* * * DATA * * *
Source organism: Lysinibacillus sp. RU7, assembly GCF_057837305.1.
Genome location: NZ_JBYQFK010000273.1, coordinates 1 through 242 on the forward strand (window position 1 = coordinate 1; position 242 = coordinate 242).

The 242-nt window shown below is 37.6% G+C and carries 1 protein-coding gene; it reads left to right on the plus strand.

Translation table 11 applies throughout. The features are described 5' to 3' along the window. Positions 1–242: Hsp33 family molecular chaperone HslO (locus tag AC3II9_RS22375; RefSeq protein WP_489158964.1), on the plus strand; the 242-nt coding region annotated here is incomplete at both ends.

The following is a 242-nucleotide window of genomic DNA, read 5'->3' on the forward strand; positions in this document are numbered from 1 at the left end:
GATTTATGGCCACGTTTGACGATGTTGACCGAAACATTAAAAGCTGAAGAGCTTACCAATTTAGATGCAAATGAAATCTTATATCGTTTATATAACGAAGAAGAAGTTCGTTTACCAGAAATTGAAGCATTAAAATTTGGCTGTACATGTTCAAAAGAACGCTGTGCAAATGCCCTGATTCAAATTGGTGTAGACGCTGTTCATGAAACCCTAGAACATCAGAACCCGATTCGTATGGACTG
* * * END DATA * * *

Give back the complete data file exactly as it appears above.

Source organism: Lysinibacillus sp. RU7, assembly GCF_057837305.1.
Genome location: NZ_JBYQFK010000273.1, coordinates 1 through 242 on the forward strand (window position 1 = coordinate 1; position 242 = coordinate 242).

The 242-nt window shown below is 37.6% G+C and carries 1 protein-coding gene; it reads left to right on the plus strand.

Translation table 11 applies throughout. The features are described 5' to 3' along the window. Positions 1–242: Hsp33 family molecular chaperone HslO (locus tag AC3II9_RS22375; RefSeq protein WP_489158964.1), on the plus strand; the 242-nt coding region annotated here is incomplete at both ends.

The following is a 242-nucleotide window of genomic DNA, read 5'->3' on the forward strand; positions in this document are numbered from 1 at the left end:
GATTTATGGCCACGTTTGACGATGTTGACCGAAACATTAAAAGCTGAAGAGCTTACCAATTTAGATGCAAATGAAATCTTATATCGTTTATATAACGAAGAAGAAGTTCGTTTACCAGAAATTGAAGCATTAAAATTTGGCTGTACATGTTCAAAAGAACGCTGTGCAAATGCCCTGATTCAAATTGGTGTAGACGCTGTTCATGAAACCCTAGAACATCAGAACCCGATTCGTATGGACTG